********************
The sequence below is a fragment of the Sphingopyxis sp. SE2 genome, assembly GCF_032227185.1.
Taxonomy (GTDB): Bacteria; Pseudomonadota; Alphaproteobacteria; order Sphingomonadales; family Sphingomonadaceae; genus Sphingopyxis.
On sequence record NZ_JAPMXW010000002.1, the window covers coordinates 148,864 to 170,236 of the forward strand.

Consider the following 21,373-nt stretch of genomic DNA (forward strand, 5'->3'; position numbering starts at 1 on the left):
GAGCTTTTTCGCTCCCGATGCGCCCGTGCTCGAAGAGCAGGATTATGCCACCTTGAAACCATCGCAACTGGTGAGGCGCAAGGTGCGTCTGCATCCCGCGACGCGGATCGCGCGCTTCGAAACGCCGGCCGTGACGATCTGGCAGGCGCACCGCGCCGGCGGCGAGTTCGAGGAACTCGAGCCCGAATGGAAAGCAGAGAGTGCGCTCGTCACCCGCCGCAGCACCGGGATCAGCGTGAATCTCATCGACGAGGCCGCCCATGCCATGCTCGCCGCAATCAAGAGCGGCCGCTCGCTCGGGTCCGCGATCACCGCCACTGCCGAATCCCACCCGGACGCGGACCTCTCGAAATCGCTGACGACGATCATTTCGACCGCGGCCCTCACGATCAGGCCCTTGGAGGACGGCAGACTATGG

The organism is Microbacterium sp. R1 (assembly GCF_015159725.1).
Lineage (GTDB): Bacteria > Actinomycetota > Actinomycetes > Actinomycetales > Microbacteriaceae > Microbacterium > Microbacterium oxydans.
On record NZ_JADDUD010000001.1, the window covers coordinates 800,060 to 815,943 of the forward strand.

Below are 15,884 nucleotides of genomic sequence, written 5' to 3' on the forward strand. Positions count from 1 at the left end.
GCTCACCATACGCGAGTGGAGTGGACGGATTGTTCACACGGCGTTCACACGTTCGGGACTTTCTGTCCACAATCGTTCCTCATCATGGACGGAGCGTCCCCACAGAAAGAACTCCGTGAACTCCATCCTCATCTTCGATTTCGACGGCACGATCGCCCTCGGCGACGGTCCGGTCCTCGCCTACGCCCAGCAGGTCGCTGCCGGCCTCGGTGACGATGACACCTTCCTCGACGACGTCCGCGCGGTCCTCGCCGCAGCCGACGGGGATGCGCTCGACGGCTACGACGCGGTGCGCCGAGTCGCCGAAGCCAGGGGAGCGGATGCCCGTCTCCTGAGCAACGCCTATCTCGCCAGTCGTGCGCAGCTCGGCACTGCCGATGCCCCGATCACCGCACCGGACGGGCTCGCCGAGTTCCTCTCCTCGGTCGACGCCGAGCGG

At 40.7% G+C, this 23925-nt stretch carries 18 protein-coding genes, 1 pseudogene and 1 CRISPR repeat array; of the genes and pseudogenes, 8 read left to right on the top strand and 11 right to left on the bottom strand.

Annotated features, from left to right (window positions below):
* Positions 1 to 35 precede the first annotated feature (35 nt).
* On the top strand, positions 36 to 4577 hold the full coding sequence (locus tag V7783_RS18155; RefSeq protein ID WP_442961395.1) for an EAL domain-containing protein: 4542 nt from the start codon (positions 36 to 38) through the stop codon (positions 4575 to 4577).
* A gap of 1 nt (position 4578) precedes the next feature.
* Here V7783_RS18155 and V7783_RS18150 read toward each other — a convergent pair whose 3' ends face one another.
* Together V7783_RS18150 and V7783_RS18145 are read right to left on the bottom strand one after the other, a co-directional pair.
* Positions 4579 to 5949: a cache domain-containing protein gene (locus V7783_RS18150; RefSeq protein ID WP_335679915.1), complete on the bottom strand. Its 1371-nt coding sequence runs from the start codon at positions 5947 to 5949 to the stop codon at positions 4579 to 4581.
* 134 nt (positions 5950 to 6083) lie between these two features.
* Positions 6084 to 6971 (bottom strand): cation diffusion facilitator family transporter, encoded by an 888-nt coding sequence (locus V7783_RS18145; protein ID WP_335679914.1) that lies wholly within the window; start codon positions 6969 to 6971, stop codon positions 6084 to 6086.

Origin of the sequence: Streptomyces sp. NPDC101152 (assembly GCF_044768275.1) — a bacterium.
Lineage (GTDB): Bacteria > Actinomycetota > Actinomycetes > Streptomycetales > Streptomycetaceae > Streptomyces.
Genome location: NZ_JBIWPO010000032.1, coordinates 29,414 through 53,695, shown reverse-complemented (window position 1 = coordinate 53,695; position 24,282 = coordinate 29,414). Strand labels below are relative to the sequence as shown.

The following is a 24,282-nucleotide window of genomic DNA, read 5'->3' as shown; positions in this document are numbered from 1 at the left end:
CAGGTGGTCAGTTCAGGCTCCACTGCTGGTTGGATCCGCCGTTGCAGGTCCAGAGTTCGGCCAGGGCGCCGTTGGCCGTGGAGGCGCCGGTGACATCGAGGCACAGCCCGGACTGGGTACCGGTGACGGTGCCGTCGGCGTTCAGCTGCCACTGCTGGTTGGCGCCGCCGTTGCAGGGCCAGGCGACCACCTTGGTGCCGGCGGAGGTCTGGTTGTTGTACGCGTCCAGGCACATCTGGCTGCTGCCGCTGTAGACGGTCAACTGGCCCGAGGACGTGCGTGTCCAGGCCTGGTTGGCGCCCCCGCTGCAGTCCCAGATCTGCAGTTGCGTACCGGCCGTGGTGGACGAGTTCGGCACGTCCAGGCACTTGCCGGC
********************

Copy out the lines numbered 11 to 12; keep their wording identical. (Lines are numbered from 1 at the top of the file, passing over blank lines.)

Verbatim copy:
At 40.7% G+C, this 23925-nt stretch carries 18 protein-coding genes, 1 pseudogene and 1 CRISPR repeat array; of the genes and pseudogenes, 8 read left to right on the top strand and 11 right to left on the bottom strand.

Annotated features, from left to right (window positions below):